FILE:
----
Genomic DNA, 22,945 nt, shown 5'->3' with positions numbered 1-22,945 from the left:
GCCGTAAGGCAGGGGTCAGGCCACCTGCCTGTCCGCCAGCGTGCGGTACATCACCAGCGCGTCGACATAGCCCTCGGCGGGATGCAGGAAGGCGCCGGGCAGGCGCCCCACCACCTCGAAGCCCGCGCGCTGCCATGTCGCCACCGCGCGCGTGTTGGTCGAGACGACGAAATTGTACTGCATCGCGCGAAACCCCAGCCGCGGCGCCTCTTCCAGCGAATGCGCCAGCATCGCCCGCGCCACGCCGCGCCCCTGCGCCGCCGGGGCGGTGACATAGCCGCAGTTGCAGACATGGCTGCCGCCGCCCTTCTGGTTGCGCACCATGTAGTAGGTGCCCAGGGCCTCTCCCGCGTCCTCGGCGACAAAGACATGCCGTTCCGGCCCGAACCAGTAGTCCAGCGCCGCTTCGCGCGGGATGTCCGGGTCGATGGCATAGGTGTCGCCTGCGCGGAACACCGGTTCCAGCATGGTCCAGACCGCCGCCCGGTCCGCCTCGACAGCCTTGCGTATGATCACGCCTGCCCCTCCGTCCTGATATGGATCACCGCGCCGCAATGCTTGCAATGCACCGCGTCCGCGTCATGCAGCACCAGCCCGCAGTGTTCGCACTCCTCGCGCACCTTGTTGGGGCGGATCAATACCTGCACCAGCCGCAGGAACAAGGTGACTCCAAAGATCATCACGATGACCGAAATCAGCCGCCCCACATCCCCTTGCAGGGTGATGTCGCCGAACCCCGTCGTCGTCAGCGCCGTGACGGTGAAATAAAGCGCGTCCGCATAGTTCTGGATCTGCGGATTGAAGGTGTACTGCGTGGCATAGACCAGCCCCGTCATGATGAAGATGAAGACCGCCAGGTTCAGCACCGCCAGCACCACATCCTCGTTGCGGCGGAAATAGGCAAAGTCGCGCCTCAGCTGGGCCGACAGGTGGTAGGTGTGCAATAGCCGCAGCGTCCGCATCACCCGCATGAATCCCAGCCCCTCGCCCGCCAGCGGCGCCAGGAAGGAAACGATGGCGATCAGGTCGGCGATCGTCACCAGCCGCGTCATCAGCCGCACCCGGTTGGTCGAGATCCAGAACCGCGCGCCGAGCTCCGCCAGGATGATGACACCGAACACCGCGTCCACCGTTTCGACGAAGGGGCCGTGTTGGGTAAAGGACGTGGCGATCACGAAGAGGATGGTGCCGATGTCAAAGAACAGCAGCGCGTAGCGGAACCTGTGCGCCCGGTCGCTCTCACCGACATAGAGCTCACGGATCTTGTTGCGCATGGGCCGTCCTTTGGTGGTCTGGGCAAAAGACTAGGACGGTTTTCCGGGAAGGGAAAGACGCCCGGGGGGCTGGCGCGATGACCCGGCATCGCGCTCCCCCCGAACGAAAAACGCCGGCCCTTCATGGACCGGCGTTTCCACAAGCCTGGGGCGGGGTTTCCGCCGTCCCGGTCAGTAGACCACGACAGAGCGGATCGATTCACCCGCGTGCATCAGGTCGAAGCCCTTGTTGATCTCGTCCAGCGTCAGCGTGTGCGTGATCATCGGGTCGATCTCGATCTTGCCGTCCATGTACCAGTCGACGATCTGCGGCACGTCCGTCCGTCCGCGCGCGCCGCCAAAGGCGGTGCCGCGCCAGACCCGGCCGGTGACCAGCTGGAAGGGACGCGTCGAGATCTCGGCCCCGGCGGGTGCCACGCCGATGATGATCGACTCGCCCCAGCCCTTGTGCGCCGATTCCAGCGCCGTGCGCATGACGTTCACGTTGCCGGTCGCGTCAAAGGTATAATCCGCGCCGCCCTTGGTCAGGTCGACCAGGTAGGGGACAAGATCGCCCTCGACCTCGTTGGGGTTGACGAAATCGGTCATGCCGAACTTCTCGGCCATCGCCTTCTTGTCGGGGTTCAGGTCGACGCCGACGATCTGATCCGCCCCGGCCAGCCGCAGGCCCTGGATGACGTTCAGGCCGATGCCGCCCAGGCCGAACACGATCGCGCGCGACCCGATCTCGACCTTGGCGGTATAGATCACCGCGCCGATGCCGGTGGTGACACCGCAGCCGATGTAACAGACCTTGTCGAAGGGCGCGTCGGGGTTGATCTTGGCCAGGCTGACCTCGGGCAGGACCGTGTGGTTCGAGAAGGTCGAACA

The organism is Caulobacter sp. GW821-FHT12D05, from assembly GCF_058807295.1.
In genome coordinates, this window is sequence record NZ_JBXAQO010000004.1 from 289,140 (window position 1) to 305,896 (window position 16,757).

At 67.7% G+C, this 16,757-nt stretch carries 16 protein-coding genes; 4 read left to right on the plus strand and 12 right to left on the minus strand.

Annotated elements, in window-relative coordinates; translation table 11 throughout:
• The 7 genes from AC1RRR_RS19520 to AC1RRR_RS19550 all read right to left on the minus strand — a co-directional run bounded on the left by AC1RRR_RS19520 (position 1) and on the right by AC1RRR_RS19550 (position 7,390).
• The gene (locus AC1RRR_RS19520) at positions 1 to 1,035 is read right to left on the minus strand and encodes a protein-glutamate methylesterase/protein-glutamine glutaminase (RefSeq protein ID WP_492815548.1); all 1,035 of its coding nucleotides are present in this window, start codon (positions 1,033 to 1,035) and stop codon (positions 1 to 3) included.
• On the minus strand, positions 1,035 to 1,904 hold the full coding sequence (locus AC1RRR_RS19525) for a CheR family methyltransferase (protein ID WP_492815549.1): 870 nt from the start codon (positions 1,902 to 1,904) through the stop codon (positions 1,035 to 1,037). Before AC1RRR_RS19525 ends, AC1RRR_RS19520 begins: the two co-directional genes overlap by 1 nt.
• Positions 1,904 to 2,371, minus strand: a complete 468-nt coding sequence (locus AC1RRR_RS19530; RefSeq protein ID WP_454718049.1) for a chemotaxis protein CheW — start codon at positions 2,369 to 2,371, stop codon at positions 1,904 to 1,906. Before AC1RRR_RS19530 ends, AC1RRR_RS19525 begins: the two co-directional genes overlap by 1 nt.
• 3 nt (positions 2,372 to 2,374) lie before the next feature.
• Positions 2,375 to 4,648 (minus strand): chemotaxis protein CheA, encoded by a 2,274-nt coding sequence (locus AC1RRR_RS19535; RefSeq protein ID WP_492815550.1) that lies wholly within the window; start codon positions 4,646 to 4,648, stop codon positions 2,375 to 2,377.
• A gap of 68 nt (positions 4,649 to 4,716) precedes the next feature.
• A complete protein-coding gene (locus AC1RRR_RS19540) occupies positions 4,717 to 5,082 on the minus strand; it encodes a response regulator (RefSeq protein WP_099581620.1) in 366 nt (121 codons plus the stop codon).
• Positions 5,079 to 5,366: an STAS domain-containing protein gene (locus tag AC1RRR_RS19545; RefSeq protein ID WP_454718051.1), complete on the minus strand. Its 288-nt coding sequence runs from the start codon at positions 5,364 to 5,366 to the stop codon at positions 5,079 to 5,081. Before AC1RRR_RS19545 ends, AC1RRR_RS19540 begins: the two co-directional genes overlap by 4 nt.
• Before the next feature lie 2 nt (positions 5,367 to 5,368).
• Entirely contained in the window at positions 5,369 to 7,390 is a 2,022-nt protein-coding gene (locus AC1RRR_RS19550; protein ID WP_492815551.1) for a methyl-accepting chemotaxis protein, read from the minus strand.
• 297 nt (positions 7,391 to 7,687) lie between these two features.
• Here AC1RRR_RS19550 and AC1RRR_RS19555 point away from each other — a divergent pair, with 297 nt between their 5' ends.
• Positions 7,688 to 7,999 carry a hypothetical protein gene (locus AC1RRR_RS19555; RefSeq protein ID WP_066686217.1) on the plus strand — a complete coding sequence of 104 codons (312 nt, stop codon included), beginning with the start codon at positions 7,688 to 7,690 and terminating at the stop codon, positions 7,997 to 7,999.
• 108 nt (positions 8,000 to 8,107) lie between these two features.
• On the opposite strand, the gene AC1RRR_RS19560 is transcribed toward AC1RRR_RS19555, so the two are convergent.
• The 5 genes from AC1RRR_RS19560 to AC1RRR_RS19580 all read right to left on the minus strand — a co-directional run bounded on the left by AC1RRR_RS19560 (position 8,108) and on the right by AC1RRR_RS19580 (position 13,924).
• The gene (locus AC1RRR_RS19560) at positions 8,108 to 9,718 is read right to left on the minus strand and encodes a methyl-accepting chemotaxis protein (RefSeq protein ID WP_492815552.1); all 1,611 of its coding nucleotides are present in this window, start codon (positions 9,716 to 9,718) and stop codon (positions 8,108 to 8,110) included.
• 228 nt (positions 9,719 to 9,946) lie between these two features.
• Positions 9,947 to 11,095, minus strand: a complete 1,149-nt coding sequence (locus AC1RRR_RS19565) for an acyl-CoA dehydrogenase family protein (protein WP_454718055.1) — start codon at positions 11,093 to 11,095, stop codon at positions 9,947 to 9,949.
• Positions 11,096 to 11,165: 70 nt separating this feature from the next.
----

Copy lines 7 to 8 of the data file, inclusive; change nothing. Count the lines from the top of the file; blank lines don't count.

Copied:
• The 7 genes from AC1RRR_RS19520 to AC1RRR_RS19550 all read right to left on the minus strand — a co-directional run bounded on the left by AC1RRR_RS19520 (position 1) and on the right by AC1RRR_RS19550 (position 7,390).
• The gene (locus AC1RRR_RS19520) at positions 1 to 1,035 is read right to left on the minus strand and encodes a protein-glutamate methylesterase/protein-glutamine glutaminase (RefSeq protein ID WP_492815548.1); all 1,035 of its coding nucleotides are present in this window, start codon (positions 1,033 to 1,035) and stop codon (positions 1 to 3) included.